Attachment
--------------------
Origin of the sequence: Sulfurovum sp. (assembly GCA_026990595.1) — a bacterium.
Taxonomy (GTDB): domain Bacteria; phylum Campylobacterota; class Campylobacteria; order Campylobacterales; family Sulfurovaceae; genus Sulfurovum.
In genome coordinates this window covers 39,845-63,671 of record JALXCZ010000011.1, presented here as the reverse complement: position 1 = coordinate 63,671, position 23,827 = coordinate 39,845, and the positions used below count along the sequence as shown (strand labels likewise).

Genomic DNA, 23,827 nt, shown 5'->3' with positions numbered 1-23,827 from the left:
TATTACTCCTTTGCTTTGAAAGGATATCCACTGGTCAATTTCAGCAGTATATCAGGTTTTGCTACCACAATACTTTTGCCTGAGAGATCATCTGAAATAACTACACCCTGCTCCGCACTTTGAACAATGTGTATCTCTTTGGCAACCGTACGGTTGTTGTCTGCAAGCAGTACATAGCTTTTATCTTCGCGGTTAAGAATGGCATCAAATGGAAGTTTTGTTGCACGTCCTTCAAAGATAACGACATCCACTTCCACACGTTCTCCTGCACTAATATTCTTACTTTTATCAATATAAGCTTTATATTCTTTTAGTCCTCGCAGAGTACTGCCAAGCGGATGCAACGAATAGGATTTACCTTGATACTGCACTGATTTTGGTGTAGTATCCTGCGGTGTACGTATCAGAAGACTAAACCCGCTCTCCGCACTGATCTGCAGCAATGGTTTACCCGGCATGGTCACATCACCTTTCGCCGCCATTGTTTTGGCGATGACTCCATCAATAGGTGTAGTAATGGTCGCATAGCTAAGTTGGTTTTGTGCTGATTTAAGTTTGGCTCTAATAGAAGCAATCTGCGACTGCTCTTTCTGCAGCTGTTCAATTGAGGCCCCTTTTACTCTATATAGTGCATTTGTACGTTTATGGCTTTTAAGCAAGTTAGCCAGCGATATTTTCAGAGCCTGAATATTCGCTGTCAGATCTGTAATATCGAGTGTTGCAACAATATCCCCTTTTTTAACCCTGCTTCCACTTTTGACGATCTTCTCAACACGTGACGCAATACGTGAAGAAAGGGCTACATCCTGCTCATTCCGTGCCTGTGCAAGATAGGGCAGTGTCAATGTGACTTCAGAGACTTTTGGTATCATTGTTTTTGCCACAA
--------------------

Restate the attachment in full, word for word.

Origin of the sequence: Sulfurovum sp. (assembly GCA_026990595.1) — a bacterium.
Taxonomy (GTDB): domain Bacteria; phylum Campylobacterota; class Campylobacteria; order Campylobacterales; family Sulfurovaceae; genus Sulfurovum.
In genome coordinates this window covers 39,845-63,671 of record JALXCZ010000011.1, presented here as the reverse complement: position 1 = coordinate 63,671, position 23,827 = coordinate 39,845, and the positions used below count along the sequence as shown (strand labels likewise).

Genomic DNA, 23,827 nt, shown 5'->3' with positions numbered 1-23,827 from the left:
TATTACTCCTTTGCTTTGAAAGGATATCCACTGGTCAATTTCAGCAGTATATCAGGTTTTGCTACCACAATACTTTTGCCTGAGAGATCATCTGAAATAACTACACCCTGCTCCGCACTTTGAACAATGTGTATCTCTTTGGCAACCGTACGGTTGTTGTCTGCAAGCAGTACATAGCTTTTATCTTCGCGGTTAAGAATGGCATCAAATGGAAGTTTTGTTGCACGTCCTTCAAAGATAACGACATCCACTTCCACACGTTCTCCTGCACTAATATTCTTACTTTTATCAATATAAGCTTTATATTCTTTTAGTCCTCGCAGAGTACTGCCAAGCGGATGCAACGAATAGGATTTACCTTGATACTGCACTGATTTTGGTGTAGTATCCTGCGGTGTACGTATCAGAAGACTAAACCCGCTCTCCGCACTGATCTGCAGCAATGGTTTACCCGGCATGGTCACATCACCTTTCGCCGCCATTGTTTTGGCGATGACTCCATCAATAGGTGTAGTAATGGTCGCATAGCTAAGTTGGTTTTGTGCTGATTTAAGTTTGGCTCTAATAGAAGCAATCTGCGACTGCTCTTTCTGCAGCTGTTCAATTGAGGCCCCTTTTACTCTATATAGTGCATTTGTACGTTTATGGCTTTTAAGCAAGTTAGCCAGCGATATTTTCAGAGCCTGAATATTCGCTGTCAGATCTGTAATATCGAGTGTTGCAACAATATCCCCTTTTTTAACCCTGCTTCCACTTTTGACGATCTTCTCAACACGTGACGCAATACGTGAAGAAAGGGCTACATCCTGCTCATTCCGTGCCTGTGCAAGATAGGGCAGTGTCAATGTGACTTCAGAGACTTTTGGTATCATTGTTTTTGCCACAA